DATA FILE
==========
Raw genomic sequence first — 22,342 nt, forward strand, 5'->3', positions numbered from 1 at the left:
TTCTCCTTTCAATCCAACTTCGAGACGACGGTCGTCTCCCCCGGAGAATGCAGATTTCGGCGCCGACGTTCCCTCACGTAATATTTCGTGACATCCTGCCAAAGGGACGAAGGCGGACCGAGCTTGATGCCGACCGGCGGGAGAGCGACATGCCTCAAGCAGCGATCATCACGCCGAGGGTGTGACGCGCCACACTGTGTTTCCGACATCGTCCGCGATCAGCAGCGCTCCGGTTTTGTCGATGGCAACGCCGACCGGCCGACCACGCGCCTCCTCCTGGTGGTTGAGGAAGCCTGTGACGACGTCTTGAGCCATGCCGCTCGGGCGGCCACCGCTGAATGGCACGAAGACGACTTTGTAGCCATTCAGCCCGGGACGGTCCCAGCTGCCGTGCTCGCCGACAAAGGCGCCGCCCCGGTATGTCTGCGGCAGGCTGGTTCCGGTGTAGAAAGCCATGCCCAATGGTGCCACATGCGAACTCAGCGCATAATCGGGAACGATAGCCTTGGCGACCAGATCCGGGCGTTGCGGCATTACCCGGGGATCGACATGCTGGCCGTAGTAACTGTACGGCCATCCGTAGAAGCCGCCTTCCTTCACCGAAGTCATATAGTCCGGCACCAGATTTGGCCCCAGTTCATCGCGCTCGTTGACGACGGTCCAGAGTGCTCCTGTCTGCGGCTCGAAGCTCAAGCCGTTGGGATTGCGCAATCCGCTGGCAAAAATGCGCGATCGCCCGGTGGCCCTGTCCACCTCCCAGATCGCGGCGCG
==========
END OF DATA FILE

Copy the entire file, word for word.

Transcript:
Raw genomic sequence first — 22,342 nt, forward strand, 5'->3', positions numbered from 1 at the left:
TTCTCCTTTCAATCCAACTTCGAGACGACGGTCGTCTCCCCCGGAGAATGCAGATTTCGGCGCCGACGTTCCCTCACGTAATATTTCGTGACATCCTGCCAAAGGGACGAAGGCGGACCGAGCTTGATGCCGACCGGCGGGAGAGCGACATGCCTCAAGCAGCGATCATCACGCCGAGGGTGTGACGCGCCACACTGTGTTTCCGACATCGTCCGCGATCAGCAGCGCTCCGGTTTTGTCGATGGCAACGCCGACCGGCCGACCACGCGCCTCCTCCTGGTGGTTGAGGAAGCCTGTGACGACGTCTTGAGCCATGCCGCTCGGGCGGCCACCGCTGAATGGCACGAAGACGACTTTGTAGCCATTCAGCCCGGGACGGTCCCAGCTGCCGTGCTCGCCGACAAAGGCGCCGCCCCGGTATGTCTGCGGCAGGCTGGTTCCGGTGTAGAAAGCCATGCCCAATGGTGCCACATGCGAACTCAGCGCATAATCGGGAACGATAGCCTTGGCGACCAGATCCGGGCGTTGCGGCATTACCCGGGGATCGACATGCTGGCCGTAGTAACTGTACGGCCATCCGTAGAAGCCGCCTTCCTTCACCGAAGTCATATAGTCCGGCACCAGATTTGGCCCCAGTTCATCGCGCTCGTTGACGACGGTCCAGAGTGCTCCTGTCTGCGGCTCGAAGCTCAAGCCGTTGGGATTGCGCAATCCGCTGGCAAAAATGCGCGATCGCCCGGTGGCCCTGTCCACCTCCCAGATCGCGGCGCG